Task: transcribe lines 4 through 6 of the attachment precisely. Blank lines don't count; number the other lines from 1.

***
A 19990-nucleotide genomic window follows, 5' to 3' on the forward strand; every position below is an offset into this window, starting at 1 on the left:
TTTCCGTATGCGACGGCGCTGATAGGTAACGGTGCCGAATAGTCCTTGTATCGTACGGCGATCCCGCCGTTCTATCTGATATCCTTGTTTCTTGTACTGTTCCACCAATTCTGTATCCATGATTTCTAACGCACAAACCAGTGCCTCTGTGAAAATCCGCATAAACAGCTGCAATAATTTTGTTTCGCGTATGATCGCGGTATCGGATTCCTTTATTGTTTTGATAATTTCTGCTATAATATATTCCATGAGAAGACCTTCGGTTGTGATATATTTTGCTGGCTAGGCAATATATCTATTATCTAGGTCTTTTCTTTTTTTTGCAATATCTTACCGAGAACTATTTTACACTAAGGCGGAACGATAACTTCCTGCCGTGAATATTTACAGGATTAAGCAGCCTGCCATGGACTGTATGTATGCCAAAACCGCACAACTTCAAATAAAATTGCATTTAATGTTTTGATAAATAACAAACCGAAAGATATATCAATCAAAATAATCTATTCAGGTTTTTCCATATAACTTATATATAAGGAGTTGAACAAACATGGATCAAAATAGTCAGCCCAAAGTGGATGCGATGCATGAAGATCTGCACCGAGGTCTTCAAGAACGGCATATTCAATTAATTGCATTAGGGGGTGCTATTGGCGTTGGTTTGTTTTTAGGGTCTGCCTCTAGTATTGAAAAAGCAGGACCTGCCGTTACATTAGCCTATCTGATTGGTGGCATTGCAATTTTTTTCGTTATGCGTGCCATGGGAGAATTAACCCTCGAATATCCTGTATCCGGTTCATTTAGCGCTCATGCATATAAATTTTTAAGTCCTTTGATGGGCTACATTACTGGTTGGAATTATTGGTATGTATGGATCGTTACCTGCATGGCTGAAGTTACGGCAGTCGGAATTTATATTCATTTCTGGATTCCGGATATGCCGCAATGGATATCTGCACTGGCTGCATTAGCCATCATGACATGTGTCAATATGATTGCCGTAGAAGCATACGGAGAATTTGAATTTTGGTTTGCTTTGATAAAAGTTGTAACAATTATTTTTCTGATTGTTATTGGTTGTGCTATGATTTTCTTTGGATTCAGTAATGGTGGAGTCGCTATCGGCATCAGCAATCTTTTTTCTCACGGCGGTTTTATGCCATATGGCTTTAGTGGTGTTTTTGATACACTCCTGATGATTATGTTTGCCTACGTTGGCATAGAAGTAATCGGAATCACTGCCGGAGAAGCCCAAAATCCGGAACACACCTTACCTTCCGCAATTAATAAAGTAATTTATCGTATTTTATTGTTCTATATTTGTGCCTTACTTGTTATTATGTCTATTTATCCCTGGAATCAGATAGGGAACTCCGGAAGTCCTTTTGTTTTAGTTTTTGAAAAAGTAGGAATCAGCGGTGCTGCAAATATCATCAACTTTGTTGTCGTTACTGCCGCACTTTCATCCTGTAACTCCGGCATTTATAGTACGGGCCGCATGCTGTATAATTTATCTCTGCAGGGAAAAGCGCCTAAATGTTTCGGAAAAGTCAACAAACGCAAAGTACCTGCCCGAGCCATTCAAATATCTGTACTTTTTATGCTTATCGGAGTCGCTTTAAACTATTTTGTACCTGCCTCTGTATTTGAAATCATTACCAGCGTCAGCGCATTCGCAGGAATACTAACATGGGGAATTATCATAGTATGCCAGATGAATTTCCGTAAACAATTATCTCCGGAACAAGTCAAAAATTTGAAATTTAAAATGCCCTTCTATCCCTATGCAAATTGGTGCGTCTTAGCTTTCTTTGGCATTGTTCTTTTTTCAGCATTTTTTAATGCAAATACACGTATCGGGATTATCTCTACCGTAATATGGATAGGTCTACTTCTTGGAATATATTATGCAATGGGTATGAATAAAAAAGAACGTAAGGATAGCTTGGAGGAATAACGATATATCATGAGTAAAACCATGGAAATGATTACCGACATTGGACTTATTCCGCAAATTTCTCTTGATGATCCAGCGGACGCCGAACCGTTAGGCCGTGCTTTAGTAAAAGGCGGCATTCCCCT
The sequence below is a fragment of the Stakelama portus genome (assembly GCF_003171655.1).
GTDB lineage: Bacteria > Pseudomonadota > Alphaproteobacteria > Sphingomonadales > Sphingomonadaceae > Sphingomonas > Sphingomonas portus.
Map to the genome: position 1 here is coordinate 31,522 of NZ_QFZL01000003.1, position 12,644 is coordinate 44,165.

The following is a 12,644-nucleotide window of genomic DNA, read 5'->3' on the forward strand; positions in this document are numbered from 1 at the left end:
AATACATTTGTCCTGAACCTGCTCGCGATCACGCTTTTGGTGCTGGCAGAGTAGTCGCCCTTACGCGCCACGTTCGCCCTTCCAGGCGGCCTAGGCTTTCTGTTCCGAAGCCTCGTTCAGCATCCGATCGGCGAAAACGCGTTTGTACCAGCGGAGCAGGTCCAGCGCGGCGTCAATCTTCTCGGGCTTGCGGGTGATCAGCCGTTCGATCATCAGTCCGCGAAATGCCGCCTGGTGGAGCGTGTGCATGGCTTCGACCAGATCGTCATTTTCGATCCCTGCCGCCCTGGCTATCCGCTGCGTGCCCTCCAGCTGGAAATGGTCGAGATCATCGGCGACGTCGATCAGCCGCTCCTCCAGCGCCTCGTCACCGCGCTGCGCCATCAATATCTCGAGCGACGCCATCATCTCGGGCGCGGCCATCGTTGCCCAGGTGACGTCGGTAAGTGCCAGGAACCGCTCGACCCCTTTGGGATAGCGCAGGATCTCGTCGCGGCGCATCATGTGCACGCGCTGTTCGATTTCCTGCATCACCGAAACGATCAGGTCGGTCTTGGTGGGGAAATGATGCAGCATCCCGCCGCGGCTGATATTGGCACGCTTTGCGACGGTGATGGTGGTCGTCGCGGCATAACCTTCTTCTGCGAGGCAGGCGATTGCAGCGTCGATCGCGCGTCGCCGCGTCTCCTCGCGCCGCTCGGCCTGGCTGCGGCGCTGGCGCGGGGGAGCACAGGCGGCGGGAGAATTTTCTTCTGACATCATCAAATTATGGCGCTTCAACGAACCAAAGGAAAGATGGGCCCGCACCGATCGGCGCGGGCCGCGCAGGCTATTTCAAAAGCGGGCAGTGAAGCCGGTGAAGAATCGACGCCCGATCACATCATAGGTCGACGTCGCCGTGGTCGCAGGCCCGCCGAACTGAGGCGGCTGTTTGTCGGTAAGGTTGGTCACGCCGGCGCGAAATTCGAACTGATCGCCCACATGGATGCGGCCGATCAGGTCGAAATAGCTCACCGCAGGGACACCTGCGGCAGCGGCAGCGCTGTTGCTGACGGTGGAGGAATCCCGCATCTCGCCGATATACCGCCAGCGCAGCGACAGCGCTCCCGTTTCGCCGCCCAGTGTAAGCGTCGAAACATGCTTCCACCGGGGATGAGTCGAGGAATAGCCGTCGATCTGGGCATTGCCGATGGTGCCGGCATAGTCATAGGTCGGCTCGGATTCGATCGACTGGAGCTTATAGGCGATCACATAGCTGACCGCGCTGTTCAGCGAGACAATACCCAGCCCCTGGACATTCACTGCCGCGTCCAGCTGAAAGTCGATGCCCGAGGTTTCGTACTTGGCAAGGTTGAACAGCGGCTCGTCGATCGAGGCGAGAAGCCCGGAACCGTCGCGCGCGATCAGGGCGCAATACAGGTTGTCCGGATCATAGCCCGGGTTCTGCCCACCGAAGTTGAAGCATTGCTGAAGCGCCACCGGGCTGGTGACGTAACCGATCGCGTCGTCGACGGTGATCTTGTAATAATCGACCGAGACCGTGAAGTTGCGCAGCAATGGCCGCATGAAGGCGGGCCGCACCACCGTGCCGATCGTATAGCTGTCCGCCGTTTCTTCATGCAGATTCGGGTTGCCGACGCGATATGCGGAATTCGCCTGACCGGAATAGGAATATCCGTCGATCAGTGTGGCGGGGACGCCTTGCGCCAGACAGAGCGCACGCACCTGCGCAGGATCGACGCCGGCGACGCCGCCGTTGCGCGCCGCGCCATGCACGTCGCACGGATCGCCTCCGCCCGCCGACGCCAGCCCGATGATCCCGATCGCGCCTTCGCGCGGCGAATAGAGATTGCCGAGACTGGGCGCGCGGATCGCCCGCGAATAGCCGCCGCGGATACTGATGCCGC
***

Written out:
GTDB lineage: Bacteria > Pseudomonadota > Alphaproteobacteria > Sphingomonadales > Sphingomonadaceae > Sphingomonas > Sphingomonas portus.
Map to the genome: position 1 here is coordinate 31,522 of NZ_QFZL01000003.1, position 12,644 is coordinate 44,165.

The following is a 12,644-nucleotide window of genomic DNA, read 5'->3' on the forward strand; positions in this document are numbered from 1 at the left end: